Frequently Asked Questions
What is a Manufactured Home?
A residential dwelling built in accordance with the Federal Manufactured Home Construction and Safety Standards. These homes are most often referred to as HUD code homes.
How are Manufactured Homes Built?
Manufactured homes are simply that, homes constructed in a manufacturing facility. The process is similar to car construction in that the homes are constructed in phases in an assembly line type process. This allows for high levels of quality control and assurance.
Manufactured homes are the only type of housing built to a federal standard.
Since June 15, 1976, manufactured homes have been required by law to meet the standards of the HUD Code, which is regulated by the U.S. Department of Housing and Urban Development.
The HUD Code prescribes performance standards for heating, plumbing, air conditioning, thermal and electrical systems.
Every manufactured home is inspected in at least one stage of production by a third-party HUD certified agency. Also, each manufactured home is inspected at every stage of the construction process according to a quality assurance manual, this inspection process is also monitored by a third-party agency.
Who lives in Manufactured Homes?
14.9% of North Carolinians lived in manufactured homes in 1990. Since 1990, more than 100,000 new manufactured homes have been sold in North Carolina.
15% of single-family home starts in North Carolina are manufactured.
Are Manufactured Homes durable?
There is virtually no difference between manufactured housing and site built housing with regards to the life expectancy of the home. How well the homeowner maintains the home is the determining factor.
The average habitable life of a new, year round occupied manufactured home is over 55 years at time of construction. This is virtually identical to the average for site-built homes.
Are Manufactured Homes really safe?
The fact is that manufactured homes are less prone to fire than homes built on site, according to a report released by the Foremost Insurance Company. This study revealed that site-built homes are actually twice as likely to experience a fire.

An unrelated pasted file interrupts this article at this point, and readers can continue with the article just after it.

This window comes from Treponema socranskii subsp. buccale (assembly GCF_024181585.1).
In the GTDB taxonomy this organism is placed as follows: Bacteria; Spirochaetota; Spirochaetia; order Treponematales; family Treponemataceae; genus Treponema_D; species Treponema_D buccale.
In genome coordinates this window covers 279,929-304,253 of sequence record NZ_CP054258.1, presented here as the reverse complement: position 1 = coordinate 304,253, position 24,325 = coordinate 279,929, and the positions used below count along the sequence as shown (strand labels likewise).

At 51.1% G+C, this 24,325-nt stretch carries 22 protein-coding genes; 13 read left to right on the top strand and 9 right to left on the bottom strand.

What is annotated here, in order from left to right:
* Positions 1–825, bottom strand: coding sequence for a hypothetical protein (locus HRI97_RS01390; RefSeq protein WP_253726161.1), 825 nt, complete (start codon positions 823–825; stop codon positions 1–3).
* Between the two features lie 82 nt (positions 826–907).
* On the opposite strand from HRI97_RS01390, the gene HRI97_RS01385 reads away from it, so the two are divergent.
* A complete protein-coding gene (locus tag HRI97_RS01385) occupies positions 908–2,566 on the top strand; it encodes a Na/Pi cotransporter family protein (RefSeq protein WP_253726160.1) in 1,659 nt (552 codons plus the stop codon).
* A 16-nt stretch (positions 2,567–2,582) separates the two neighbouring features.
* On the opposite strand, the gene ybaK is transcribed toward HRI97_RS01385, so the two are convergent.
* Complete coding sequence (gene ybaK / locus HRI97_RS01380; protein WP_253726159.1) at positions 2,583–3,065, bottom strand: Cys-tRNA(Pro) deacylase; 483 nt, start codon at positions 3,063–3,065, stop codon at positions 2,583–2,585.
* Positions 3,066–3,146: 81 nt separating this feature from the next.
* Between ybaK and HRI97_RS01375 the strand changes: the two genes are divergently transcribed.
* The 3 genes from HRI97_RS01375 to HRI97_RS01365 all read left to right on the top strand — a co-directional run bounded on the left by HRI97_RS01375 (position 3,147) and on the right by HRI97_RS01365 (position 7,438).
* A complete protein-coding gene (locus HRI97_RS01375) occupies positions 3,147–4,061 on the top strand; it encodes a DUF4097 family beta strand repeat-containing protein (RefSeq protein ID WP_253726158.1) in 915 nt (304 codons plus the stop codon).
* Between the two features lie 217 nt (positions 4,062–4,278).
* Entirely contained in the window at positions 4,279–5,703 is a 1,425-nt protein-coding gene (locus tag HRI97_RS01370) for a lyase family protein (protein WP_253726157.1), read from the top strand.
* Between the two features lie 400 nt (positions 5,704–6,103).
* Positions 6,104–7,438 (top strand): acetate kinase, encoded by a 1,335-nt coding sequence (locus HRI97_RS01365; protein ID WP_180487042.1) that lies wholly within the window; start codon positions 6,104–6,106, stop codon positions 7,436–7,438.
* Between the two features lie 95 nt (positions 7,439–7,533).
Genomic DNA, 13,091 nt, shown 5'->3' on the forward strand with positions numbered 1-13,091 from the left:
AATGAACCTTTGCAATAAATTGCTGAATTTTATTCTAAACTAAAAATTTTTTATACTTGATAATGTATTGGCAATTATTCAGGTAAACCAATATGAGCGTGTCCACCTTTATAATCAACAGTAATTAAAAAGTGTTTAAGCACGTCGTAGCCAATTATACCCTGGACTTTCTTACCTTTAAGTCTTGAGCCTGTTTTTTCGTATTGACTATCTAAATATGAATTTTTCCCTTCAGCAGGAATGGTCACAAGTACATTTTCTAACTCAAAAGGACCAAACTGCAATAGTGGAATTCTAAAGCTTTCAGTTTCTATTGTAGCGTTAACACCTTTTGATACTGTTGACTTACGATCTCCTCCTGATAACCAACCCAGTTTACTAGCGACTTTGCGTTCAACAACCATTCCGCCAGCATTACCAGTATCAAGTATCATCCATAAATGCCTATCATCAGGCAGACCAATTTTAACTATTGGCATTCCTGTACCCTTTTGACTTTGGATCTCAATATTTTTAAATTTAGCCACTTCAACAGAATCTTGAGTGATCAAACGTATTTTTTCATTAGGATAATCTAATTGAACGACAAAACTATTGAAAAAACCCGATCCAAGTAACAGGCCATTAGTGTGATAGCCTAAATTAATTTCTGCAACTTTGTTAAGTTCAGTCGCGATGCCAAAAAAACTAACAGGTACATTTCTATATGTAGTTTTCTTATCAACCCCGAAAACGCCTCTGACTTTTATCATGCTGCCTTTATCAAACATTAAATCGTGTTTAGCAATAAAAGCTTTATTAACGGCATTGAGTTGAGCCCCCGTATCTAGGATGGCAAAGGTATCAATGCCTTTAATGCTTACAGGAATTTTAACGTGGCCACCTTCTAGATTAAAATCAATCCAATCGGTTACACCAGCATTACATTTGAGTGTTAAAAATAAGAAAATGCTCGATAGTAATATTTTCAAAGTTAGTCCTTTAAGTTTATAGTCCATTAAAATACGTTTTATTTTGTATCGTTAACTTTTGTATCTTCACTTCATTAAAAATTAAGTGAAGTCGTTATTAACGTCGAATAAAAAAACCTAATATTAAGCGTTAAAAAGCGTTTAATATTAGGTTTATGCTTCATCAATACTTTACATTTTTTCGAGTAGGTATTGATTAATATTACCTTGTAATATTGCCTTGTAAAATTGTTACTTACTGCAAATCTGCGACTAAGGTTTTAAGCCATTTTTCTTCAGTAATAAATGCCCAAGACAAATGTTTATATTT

Strict construction codes regulated by the HUD Code have improved the fire safety of manufactured homes.
In 1996, there were 9,810 residential fires in North Carolina. Of those, only 7% occurred in manufactured homes.
Can Manufactured Homes withstand storm damage?
North Carolina and HUD set strict requirements governing the installation of manufactured homes that meet and sometimes exceed those for site-built homes.
A direct hit from a severe storm such as a tornado or hurricane will bring about severe damage or destruction to any home in its path.
In non-hurricane prone areas, manufactured homes are built to withstand sustained winds of 90 miles- per-hour. In zones prone to hurricane force winds, the wind safety standards require manufactured homes be resistant to winds up to 100 miles-per-hour (Wind Zone II) and up to 110 miles-per-hour (Wind Zone III).
In April of 1997, North Carolina upgraded its residential building code to match the requirements for HUD code homes in hurricane prone areas. This was because manufactured homes performed better than site-built homes during hurricane Fran the previous year.
Why are they affordable?
Materials are purchased in high volume, resulting in significant cost savings.
Materials are protected inside the factory, eliminating damage from weather resulting in cost savings by reducing waste to an absolute minimum.
The construction process is more efficient than that of site-builders, again saving time and money.
Do Manufactured Homes appreciate in value?
A 1997 study by East Carolina University found that when manufactured homes are located on a fixed foundation and are listed as real property, they appreciate at rates comparable to site built homes. Also the study found that manufactured homes do NOT affect the overall appreciation rate of site built homes in close proximity.
When properly sited and maintained, manufactured homes will appreciate at the same rate as other homes in surrounding areas.